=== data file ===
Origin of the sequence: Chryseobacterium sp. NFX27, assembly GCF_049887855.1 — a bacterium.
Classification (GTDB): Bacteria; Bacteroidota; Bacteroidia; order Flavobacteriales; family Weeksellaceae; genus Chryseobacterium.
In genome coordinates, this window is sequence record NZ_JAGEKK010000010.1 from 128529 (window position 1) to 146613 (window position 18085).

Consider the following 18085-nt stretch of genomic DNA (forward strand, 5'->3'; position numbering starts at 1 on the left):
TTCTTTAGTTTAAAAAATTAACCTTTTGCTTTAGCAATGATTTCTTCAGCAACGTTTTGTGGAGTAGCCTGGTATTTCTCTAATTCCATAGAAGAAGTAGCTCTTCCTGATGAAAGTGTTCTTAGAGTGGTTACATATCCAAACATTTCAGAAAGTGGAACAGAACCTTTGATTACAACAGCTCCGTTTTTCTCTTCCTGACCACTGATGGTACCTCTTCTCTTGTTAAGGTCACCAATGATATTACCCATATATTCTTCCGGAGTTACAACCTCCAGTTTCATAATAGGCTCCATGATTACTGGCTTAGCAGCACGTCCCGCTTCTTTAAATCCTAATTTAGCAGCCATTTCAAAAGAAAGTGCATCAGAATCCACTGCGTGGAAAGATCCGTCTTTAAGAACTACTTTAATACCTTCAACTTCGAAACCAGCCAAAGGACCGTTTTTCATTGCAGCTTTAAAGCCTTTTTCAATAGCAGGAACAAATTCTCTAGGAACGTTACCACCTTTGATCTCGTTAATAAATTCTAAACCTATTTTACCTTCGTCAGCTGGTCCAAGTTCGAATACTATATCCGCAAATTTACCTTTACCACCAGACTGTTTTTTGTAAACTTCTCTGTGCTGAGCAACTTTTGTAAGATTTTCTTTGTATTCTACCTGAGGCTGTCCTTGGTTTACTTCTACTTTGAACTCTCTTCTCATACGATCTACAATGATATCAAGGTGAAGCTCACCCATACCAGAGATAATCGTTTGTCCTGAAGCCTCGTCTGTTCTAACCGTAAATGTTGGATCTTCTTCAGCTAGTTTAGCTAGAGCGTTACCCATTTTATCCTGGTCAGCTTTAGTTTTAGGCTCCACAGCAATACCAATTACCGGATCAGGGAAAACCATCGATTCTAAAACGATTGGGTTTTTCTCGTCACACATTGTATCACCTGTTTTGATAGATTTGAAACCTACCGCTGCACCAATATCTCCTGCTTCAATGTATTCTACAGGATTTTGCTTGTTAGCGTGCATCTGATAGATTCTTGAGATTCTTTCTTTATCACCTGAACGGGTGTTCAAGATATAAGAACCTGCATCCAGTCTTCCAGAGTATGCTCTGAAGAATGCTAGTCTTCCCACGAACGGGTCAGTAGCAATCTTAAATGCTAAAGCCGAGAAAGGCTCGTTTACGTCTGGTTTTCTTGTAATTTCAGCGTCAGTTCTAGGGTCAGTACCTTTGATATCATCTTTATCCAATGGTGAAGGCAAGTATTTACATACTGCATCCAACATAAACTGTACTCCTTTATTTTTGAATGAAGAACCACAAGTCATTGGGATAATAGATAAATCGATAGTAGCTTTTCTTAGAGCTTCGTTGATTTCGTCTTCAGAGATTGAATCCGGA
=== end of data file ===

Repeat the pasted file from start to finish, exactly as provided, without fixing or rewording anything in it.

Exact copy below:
Origin of the sequence: Chryseobacterium sp. NFX27, assembly GCF_049887855.1 — a bacterium.
Classification (GTDB): Bacteria; Bacteroidota; Bacteroidia; order Flavobacteriales; family Weeksellaceae; genus Chryseobacterium.
In genome coordinates, this window is sequence record NZ_JAGEKK010000010.1 from 128529 (window position 1) to 146613 (window position 18085).

Consider the following 18085-nt stretch of genomic DNA (forward strand, 5'->3'; position numbering starts at 1 on the left):
TTCTTTAGTTTAAAAAATTAACCTTTTGCTTTAGCAATGATTTCTTCAGCAACGTTTTGTGGAGTAGCCTGGTATTTCTCTAATTCCATAGAAGAAGTAGCTCTTCCTGATGAAAGTGTTCTTAGAGTGGTTACATATCCAAACATTTCAGAAAGTGGAACAGAACCTTTGATTACAACAGCTCCGTTTTTCTCTTCCTGACCACTGATGGTACCTCTTCTCTTGTTAAGGTCACCAATGATATTACCCATATATTCTTCCGGAGTTACAACCTCCAGTTTCATAATAGGCTCCATGATTACTGGCTTAGCAGCACGTCCCGCTTCTTTAAATCCTAATTTAGCAGCCATTTCAAAAGAAAGTGCATCAGAATCCACTGCGTGGAAAGATCCGTCTTTAAGAACTACTTTAATACCTTCAACTTCGAAACCAGCCAAAGGACCGTTTTTCATTGCAGCTTTAAAGCCTTTTTCAATAGCAGGAACAAATTCTCTAGGAACGTTACCACCTTTGATCTCGTTAATAAATTCTAAACCTATTTTACCTTCGTCAGCTGGTCCAAGTTCGAATACTATATCCGCAAATTTACCTTTACCACCAGACTGTTTTTTGTAAACTTCTCTGTGCTGAGCAACTTTTGTAAGATTTTCTTTGTATTCTACCTGAGGCTGTCCTTGGTTTACTTCTACTTTGAACTCTCTTCTCATACGATCTACAATGATATCAAGGTGAAGCTCACCCATACCAGAGATAATCGTTTGTCCTGAAGCCTCGTCTGTTCTAACCGTAAATGTTGGATCTTCTTCAGCTAGTTTAGCTAGAGCGTTACCCATTTTATCCTGGTCAGCTTTAGTTTTAGGCTCCACAGCAATACCAATTACCGGATCAGGGAAAACCATCGATTCTAAAACGATTGGGTTTTTCTCGTCACACATTGTATCACCTGTTTTGATAGATTTGAAACCTACCGCTGCACCAATATCTCCTGCTTCAATGTATTCTACAGGATTTTGCTTGTTAGCGTGCATCTGATAGATTCTTGAGATTCTTTCTTTATCACCTGAACGGGTGTTCAAGATATAAGAACCTGCATCCAGTCTTCCAGAGTATGCTCTGAAGAATGCTAGTCTTCCCACGAACGGGTCAGTAGCAATCTTAAATGCTAAAGCCGAGAAAGGCTCGTTTACGTCTGGTTTTCTTGTAATTTCAGCGTCAGTTCTAGGGTCAGTACCTTTGATATCATCTTTATCCAATGGTGAAGGCAAGTATTTACATACTGCATCCAACATAAACTGTACTCCTTTATTTTTGAATGAAGAACCACAAGTCATTGGGATAATAGATAAATCGATAGTAGCTTTTCTTAGAGCTTCGTTGATTTCGTCTTCAGAGATTGAATCCGGA